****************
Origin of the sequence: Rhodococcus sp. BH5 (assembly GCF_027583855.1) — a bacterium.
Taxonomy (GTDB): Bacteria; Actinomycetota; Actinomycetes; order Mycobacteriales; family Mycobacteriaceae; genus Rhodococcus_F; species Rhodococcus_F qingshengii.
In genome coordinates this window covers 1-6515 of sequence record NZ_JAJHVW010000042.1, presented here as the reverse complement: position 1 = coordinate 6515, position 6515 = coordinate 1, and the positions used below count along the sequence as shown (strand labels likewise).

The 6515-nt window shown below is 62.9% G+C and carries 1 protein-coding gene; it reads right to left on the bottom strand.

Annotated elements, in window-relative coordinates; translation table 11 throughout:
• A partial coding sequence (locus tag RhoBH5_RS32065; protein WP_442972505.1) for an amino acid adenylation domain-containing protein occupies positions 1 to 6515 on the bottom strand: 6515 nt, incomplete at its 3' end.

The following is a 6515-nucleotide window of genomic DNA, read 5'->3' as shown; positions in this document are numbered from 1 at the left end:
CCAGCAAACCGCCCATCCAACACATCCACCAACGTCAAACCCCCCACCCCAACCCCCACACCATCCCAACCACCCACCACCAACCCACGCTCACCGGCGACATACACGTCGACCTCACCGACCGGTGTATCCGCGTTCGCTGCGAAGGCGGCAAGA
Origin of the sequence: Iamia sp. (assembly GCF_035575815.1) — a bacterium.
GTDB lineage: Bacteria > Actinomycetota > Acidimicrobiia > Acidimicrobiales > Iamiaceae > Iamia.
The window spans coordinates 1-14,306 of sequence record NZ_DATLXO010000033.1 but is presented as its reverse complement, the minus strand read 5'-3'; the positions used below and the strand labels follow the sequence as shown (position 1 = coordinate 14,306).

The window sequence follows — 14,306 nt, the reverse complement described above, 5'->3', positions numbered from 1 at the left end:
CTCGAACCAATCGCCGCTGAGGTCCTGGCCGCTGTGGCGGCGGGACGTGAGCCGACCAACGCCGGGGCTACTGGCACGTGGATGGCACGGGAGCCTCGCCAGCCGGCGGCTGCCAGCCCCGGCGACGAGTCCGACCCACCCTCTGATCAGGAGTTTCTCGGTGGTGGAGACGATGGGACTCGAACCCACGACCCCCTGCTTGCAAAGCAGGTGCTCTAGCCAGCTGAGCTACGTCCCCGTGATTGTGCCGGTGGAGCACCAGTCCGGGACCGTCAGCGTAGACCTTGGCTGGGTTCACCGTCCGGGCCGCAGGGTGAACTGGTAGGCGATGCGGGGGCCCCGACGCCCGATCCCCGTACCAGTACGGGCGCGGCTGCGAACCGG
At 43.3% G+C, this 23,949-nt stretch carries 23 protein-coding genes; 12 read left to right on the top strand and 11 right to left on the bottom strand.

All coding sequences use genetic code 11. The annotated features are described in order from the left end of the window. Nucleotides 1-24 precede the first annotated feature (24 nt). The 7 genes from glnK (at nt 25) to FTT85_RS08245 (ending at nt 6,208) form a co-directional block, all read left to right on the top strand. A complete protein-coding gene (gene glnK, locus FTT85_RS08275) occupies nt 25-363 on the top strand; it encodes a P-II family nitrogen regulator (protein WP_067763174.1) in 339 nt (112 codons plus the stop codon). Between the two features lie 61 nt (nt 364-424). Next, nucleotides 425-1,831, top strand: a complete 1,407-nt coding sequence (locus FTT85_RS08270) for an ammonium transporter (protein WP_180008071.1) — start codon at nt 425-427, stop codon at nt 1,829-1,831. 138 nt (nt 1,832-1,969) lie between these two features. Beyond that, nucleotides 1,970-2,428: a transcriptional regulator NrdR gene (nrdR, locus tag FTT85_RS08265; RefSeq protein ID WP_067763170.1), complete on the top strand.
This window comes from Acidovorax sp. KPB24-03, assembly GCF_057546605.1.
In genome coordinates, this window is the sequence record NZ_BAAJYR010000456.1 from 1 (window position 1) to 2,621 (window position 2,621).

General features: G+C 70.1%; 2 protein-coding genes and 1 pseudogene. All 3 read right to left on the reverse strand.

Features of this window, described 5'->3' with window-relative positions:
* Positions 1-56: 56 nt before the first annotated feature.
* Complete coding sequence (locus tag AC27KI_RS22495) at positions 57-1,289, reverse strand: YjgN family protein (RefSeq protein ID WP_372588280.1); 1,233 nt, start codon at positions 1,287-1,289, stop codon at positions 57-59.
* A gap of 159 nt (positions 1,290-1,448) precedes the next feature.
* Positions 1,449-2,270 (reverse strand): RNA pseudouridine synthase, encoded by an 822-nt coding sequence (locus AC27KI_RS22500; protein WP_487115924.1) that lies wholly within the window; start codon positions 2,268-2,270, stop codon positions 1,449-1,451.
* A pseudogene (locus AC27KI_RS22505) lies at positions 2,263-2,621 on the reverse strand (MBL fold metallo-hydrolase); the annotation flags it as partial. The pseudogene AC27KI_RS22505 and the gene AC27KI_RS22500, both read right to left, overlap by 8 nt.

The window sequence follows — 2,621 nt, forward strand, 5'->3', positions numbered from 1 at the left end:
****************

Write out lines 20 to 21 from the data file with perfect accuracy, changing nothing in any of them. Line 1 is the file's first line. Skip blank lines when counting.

* Positions 1-56: 56 nt before the first annotated feature.
* Complete coding sequence (locus tag AC27KI_RS22495) at positions 57-1,289, reverse strand: YjgN family protein (RefSeq protein ID WP_372588280.1); 1,233 nt, start codon at positions 1,287-1,289, stop codon at positions 57-59.